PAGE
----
Daily Archives: June 8, 2010

Guy Drut: The Stylish Hurdler

I’ve always loved reading about vintage track & field. Back in college, I drooled at the wealth of track knowledge contained in “A World History of Track & Field Athletics 1864-1964.” I was particularly amazed at how the athletics pioneers ran spectacular times despite a cinder track and spartan training methods.

Before the advent of hurdles with plastic top-bars, the barriers were once actual sheep hurdles (back in the 1800’s in Britain), shaped like an inverted “T” (harder to fall than today’s “L” shaped hurdles) or robustly built (with wooden top bars).

Photo from athle67.athle.org

Take a look at the following documentary about Guy Drut, who won the 110m high hurdles silver in the 1976 Montreal Games, behind the double-armed Rodney Milburn. Although the 70’s were a far cry from the cinder-track days of Paddock and Owens, the video still retains that nostalgic aura.

I like Drut’s style of hurdling. It’s efficient and a joy to watch. Not a single movement is wasted or exaggerated. Drut has a stable center of gravity all throughout the hurdling motion. Even though it lacks the sheer power of Liu Xiang and Allen Johnson (Drut is just a low 13 second hurdler), Drut’s graceful movements epitomize hurdling as an art form. Although the former world record holder could perhaps lean forward a bit more, Drut’s trail leg action snaps with so much vigor. If I were to choose one aspect of Drut’s hurdling that truly stands out, it is the snap of the trail leg.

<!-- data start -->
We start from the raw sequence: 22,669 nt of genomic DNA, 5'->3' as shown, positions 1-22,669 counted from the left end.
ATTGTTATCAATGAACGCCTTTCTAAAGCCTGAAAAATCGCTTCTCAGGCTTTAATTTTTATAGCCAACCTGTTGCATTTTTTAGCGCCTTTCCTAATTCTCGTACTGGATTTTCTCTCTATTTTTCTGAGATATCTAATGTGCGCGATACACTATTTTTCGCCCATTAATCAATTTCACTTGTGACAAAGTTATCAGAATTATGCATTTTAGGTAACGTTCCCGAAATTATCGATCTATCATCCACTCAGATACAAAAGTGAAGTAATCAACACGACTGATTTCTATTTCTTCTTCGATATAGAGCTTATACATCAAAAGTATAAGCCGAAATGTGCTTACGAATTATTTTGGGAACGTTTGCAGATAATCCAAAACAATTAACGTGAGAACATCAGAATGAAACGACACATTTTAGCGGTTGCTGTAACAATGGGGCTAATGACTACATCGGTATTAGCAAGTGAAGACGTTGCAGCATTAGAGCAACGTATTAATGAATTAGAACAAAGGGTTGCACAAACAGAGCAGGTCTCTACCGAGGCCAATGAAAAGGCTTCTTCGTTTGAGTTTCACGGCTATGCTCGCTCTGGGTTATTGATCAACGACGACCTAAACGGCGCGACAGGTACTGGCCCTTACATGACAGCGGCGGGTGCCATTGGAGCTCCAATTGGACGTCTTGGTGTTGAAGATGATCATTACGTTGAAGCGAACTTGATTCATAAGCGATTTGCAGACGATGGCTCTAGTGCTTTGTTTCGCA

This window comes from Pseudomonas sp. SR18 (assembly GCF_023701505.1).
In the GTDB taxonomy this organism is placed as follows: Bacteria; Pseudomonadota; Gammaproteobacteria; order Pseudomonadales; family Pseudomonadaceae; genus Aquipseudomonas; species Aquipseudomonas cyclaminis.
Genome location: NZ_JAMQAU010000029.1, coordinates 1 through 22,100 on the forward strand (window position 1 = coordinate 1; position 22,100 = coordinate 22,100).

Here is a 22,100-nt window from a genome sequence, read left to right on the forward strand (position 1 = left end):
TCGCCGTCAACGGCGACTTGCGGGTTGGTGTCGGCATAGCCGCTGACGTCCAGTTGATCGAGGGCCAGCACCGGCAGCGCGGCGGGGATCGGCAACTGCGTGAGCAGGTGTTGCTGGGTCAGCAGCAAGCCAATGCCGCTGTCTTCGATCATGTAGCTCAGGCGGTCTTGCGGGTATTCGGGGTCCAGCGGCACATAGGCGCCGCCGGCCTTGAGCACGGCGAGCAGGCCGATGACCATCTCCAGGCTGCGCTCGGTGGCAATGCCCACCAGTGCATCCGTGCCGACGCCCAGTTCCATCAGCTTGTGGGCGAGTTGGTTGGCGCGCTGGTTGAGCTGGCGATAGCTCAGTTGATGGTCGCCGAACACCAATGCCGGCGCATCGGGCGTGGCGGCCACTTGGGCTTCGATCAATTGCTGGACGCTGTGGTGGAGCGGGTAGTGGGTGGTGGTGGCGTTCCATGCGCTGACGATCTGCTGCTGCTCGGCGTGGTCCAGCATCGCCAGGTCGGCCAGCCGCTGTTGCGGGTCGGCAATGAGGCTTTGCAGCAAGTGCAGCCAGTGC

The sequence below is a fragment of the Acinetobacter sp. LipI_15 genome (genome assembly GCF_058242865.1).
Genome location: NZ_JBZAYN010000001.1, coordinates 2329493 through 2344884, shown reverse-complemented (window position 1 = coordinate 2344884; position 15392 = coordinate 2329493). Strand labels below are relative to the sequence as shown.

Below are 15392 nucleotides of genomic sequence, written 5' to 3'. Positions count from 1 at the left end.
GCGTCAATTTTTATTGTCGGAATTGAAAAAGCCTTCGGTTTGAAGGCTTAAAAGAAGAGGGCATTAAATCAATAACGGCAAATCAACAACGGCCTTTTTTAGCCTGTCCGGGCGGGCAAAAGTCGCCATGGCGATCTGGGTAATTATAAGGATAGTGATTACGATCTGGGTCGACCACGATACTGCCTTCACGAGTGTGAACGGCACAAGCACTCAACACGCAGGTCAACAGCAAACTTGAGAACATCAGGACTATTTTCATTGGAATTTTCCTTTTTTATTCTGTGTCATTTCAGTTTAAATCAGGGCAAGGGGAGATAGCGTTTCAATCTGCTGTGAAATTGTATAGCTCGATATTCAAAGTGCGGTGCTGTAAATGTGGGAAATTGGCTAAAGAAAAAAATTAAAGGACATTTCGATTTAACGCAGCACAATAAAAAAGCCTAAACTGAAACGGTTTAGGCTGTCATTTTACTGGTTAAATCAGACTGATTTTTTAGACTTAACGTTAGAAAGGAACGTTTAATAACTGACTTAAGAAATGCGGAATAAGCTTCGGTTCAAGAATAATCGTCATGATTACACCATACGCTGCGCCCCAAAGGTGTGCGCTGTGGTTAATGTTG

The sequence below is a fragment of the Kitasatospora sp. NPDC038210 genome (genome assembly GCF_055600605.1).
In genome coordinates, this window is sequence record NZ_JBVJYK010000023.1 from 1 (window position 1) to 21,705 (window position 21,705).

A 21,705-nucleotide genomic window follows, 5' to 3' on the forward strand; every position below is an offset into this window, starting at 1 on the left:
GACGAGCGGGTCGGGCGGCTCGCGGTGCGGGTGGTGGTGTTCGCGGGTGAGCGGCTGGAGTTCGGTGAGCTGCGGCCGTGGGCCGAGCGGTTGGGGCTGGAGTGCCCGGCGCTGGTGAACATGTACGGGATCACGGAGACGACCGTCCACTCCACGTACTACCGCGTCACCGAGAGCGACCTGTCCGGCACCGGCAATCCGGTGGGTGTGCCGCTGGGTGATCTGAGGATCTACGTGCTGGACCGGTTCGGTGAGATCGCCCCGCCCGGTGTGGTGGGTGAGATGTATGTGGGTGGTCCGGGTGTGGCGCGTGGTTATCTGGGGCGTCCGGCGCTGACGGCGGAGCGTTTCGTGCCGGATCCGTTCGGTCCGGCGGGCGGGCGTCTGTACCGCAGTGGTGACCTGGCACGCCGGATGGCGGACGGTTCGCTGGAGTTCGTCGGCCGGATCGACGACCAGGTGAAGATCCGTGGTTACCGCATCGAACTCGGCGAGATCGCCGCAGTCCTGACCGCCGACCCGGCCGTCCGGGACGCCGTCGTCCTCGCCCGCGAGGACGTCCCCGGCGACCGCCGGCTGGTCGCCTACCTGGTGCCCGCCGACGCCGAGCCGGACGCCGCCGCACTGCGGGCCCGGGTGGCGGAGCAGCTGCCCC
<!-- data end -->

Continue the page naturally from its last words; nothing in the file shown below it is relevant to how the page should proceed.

Hurdlers of all levels can learn important pointers from the way Drut executes the various hurdle drills. Since the main point of drills is to isolate and perfect certain aspects of hurdling technique, Drut maintains an erect body throughout, enabling his legs to do most of the work. For instance, in the quick step hurdling drill variation (3:44), Drut shuns the aggressive forward lean of actual full-race hurdling technique in favor of a straight back. As a result, his hips and legs are isolated, enabling one’s muscle memory to retain the correct movements efficiently.

What I like most about the documentary (aside from the retro outfits!) are the voice-overs.

“Establish contact with the hurdles. True they are obstacles. But above all, they are indispensable instruments to the forthcoming 13-second [I didn’t quite catch the this term]. Tune-up with the hurdle. Harmonize with them.”

I’m not sure if the lines actually come from Drut himself, but if that’s the case, then it isn’t surprising considering the suppleness and ease of Drut’s form. Even though I don’t always exhibit the aforesaid approach to hurdling, we share the same fundamental hurdling principles – of relaxed, deeply-wrought intensity.

Video credit:

garibah

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Liu Xiang’s (刘翔) Comeback